10 things you need to know today: November 18, 2019

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1.

House Speaker Nancy Pelosi (D-Calif.) on Sunday said that President Trump was welcome to testify in the House impeachment inquiry. If Trump has information to clear himself "then we look forward to seeing it," she said on CBS' Face the Nation. Senate Democratic leader Chuck Schumer (D-N.Y.) said if Trump wants to counter testimony suggesting he abused his power by withholding military aid to pressure Ukraine into investigating Democrats, "He should come to the committee and testify under oath. And he should allow all those around him to come to the committee and testify under oath." The remarks came ahead of the House Intelligence Committee's second week of public impeachment hearings. Trump's ambassador to the European Union, Gordon Sondland, is one of the people due to appear this week. [The Associated Press]

2.

Hong Kong police and protesters continued a violent standoff for a second day at a university campus occupied by anti-government activists. The protesters barricaded themselves inside Polytechnic University, and used gasoline bombs and bows and arrows to fight off the police. One arrow reportedly hit a media liaison officer in the calf. Riot police rushed into the area after giving protesters an ultimatum to get out. Some of the protesters retreated inside the university as the officers tried to storm in, while other demonstrators set fires on bridges leading to the campus. Also on Monday, a Hong Kong court ruled that a ban on face masks that authorities imposed last month, invoking a colonial-era emergency law, was unconstitutional, although the ban was not immediately lifted. [Reuters, The Associated Press]

3.

President Trump on Sunday tweeted harsh criticism of a national security aide to Vice President Mike Pence, calling her a "Never Trumper" after it was revealed that she told House impeachment investigators that she found Trump's July call with Ukrainian President Volodymyr Zelensky "unusual and inappropriate." Trump said he said nothing wrong in his calls with Zelensky, so Williams should get together "with the other Never Trumpers" and "work out a better presidential attack!" Williams is Pence's special adviser on Europe and Russia. She took notes on Trump's July 25 call with Zelensky as she listened in. She told impeachment investigators in a closed-door deposition that Trump's request for Ukraine to investigate Democrats appeared politically motivated. She is scheduled to testify publicly on Tuesday. [Politico]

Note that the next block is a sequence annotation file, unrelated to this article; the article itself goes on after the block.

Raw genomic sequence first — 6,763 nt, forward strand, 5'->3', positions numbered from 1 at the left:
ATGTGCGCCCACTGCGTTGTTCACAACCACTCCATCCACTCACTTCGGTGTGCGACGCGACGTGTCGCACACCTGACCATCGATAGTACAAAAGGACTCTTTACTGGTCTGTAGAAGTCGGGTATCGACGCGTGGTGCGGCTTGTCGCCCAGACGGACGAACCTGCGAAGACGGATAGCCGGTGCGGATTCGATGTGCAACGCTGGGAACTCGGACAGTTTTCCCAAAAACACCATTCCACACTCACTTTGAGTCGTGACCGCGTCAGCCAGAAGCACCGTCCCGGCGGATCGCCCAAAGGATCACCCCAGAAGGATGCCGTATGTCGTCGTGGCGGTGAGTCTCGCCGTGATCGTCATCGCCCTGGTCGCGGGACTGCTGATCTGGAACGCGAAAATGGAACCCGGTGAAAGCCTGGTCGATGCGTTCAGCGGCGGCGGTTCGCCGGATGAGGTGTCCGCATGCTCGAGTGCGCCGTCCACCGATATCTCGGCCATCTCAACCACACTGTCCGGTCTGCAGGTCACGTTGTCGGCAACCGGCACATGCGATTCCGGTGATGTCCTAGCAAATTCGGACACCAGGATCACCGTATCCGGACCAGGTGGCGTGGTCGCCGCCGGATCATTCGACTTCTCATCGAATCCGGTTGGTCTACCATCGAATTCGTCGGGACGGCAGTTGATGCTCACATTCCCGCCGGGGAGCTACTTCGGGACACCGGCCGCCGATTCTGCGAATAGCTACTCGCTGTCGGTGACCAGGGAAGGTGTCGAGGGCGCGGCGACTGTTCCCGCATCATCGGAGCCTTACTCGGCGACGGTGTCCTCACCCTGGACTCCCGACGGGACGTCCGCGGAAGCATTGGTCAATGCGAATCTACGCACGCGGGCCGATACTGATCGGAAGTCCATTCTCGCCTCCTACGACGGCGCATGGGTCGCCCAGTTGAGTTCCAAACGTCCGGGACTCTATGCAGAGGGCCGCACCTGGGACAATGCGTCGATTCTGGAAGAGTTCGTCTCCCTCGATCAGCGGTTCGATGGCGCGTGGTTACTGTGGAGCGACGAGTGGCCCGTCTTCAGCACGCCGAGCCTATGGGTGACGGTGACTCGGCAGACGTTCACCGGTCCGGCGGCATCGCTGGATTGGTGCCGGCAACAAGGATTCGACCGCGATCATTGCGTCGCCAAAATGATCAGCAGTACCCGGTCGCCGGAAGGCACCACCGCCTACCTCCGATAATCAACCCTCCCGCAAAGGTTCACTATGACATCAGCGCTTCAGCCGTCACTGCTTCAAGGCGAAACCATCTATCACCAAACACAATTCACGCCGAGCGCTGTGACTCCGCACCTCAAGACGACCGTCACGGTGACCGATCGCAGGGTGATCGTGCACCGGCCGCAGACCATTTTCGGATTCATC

4.

Former New York City Mayor Michael Bloomberg on Sunday apologized for supporting the aggressive "stop-and-frisk" policing strategy for a decade. The practice resulted in disproportionate police stops of black and Latino people in the city. "I was wrong," Bloomberg said at a black megachurch in Brooklyn, "and I am sorry." The remarks came in Bloomberg's first speech since reports that he was preparing a possible run for the 2020 Democratic presidential nomination, after ruling out a bid last year. Bloomberg's policing record is considered a possible trouble spot if he runs. Jumaane Williams, New York City's public advocate, said Bloomberg's apology was suspect because it came "a decade late and on the eve of a presidential run." [The New York Times]

5.

Iran's supreme leader, Ayatollah Ali Khamenei, said Sunday that people participating in protests over a 50-percent hike in gas prices are "thugs" stirred up by counterrevolutionaries and foreign enemies of the Islamic republic. Protesters have responded to the price increase by abandoning cars on highways and participating in mass street protests. Authorities say at least three people have died in the unrest, including a police officer killed in an attack on a police station in the western city of Kermanshah on Saturday, the state-run IRNA news agency reported. Khamenei specifically blamed the unrest on people linked to the family of Iran's late shah, who was overthrown 40 years ago, and the exile group Mujahedeen-e-Khalq, which advocates toppling Iran's government. [The Associated Press]